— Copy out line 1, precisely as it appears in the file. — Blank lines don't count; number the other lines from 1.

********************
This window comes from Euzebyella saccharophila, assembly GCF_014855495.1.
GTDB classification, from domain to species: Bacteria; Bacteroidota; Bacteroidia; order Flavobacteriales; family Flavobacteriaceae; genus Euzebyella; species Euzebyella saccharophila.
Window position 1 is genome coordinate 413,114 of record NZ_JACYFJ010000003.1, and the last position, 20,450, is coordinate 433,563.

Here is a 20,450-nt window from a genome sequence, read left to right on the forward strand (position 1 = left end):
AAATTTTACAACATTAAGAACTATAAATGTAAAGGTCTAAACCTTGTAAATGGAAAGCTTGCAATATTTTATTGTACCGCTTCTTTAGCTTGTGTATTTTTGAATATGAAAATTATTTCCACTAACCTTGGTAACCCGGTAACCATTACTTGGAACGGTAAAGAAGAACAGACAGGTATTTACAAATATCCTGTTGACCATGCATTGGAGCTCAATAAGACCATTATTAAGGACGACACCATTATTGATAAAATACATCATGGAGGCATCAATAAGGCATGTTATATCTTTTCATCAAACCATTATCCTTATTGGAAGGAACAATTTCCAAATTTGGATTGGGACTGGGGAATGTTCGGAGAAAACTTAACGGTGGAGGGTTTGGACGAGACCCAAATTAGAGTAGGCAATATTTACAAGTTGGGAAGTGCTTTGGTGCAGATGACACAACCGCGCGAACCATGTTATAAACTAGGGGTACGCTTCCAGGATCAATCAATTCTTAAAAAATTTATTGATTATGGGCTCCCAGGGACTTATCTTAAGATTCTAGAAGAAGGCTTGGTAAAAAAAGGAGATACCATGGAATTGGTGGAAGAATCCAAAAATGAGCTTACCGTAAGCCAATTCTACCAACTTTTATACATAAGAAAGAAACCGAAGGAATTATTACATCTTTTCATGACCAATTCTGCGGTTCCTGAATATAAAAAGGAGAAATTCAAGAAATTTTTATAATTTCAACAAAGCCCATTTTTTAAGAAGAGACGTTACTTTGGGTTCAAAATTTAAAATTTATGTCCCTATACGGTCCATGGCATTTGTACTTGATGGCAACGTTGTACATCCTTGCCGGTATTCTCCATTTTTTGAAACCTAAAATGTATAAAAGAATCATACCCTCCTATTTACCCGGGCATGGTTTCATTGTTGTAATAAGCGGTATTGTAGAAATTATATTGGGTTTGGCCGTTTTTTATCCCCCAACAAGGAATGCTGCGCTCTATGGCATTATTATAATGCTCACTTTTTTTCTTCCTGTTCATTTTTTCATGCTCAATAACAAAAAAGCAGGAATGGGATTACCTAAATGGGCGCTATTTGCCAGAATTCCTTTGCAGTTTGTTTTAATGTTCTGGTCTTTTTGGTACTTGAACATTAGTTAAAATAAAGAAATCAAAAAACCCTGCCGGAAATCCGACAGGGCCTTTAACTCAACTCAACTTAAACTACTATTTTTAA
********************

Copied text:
This window comes from Euzebyella saccharophila, assembly GCF_014855495.1.